The affordable education loan option
Durban - Police Minister Nathi Mthethwa has already met police commissioners from KwaZulu-Natal and Mpumalanga in connection with a series of politically motivated killings that have rocked both provinces.
Mthethwa told Independent Newspapers on Friday the plan at this stage was to strengthen the KwaZulu-Natal team already investigating the murders – with the national SAPS office playing an active role. The same applied to Mpumalanga.
“It’s murder committed, the thing of politics is secondary,” he said. “It’s well and good to apprehend people, but we must present a compelling case [to court].”
This is the latest development after a call for a national investigation team was made at the recent ANC national executive committee lekgotla.
The call, by the ANC in KwaZulu-Natal, stems from disquiet over a series of apparent political hits in the province – and last month’s jailing of former Rustenburg mayor Matthew Wolmarans for 20 years and his then bodyguard for life for the March 2009 murder of ANC councillor and Cosatu leader Moss Phakoe, shortly after he handed over a dossier on corruption at the council.
Police in KwaZulu-Natal, meanwhile, have defended their track record of cracking politically motivated murder cases, citing arrests in 18 of 28 such cases.
This week, ANC spokesman Keith Khoza said the party was still considering the call for a national task team on political killings. He said the party in the North West had been instructed to suspend Wolmarans pending disciplinary proceedings.
However, the ANC’s Luthuli House headquarters, which has been talking tough on discipline and the accountability of members, could face an uphill battle. The North West ANC this week seemed in no hurry to act on the instruction, which it described as a request.
“The provincial working committee will reflect on the outcome of the court and express itself accordingly,” said provincial party spokesman Kenny Morolong. “We can’t deal with it [a disciplinary matter] unless we are meticulous.”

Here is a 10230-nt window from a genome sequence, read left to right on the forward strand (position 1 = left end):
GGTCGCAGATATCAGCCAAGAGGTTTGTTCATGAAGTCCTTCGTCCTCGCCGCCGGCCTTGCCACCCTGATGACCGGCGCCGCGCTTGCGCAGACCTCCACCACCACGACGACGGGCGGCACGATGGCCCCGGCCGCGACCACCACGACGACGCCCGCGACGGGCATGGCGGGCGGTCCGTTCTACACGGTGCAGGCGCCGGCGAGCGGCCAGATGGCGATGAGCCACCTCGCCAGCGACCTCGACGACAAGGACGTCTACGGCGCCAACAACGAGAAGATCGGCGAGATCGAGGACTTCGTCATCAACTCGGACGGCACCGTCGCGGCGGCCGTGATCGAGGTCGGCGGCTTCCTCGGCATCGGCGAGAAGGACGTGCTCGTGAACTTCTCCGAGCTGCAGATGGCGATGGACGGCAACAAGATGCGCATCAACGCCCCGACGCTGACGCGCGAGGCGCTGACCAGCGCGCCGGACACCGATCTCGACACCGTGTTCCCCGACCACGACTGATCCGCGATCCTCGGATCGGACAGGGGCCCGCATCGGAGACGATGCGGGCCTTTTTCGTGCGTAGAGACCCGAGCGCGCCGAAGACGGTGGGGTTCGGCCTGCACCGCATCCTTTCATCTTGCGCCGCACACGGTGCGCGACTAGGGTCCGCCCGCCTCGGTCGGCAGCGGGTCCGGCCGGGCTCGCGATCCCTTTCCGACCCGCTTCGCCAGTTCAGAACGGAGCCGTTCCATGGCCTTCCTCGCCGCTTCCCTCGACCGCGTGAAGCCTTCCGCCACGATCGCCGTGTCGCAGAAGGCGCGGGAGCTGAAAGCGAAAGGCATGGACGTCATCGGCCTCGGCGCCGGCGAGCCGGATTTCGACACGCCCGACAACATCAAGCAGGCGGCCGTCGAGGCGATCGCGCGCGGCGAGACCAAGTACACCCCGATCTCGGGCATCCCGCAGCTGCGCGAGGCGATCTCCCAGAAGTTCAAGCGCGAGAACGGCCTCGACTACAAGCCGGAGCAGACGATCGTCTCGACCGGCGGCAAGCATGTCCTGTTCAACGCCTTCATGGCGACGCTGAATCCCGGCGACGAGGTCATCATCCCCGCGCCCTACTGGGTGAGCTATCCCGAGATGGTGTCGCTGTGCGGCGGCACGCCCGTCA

The ANC’s June policy indaba agreed on a proposal for its members to step aside if serious wrongdoing was alleged and for an integrity commission to have the power to order immediate disciplinary proceedings. A final decision on whether or not to adopt this proposal will be made at the party’s December national conference in Mangaung.
Cosatu is supporting the proposal as it has spoken out for years about the abuse of office and political connections for personal benefit. Trade union federation boss Zwelinzima Vavi recently wrote in City Press that the emergence of “death squads” was the worst problem and that political killings were on the increase in Mpumalanga, KwaZulu-Natal and the Eastern Cape.
“If this continues, anyone who speaks out will be silenced, the entire state will be auctioned to the highest bidder and we shall be well on our way to becoming a corrupt banana republic,” Vavi said.
Since May, two Nelson Mandela Bay metro officials, at least one of whom was an ANC and SA Communist Party (SACP) member – both were tough on corruption – have been killed, while in KwaZulu-Natal mystery shrouds the killing in May of internal auditor Andile Matshaya, who reportedly discovered financial maladministration in the provincial transport department where he worked.
Meanwhile, the KwaZulu-Natal SAPS say there have already been arrests in 18 of 28 politically motivated murders by a team of senior detectives reporting directly to the provincial head of detectives.
KwaZulu-Natal ANC community safety MEC Willies Mchunu on Thursday indicated there had been 35 possible politically motivated murders since mid-2011 and appealed for tolerance. - Independent on Saturday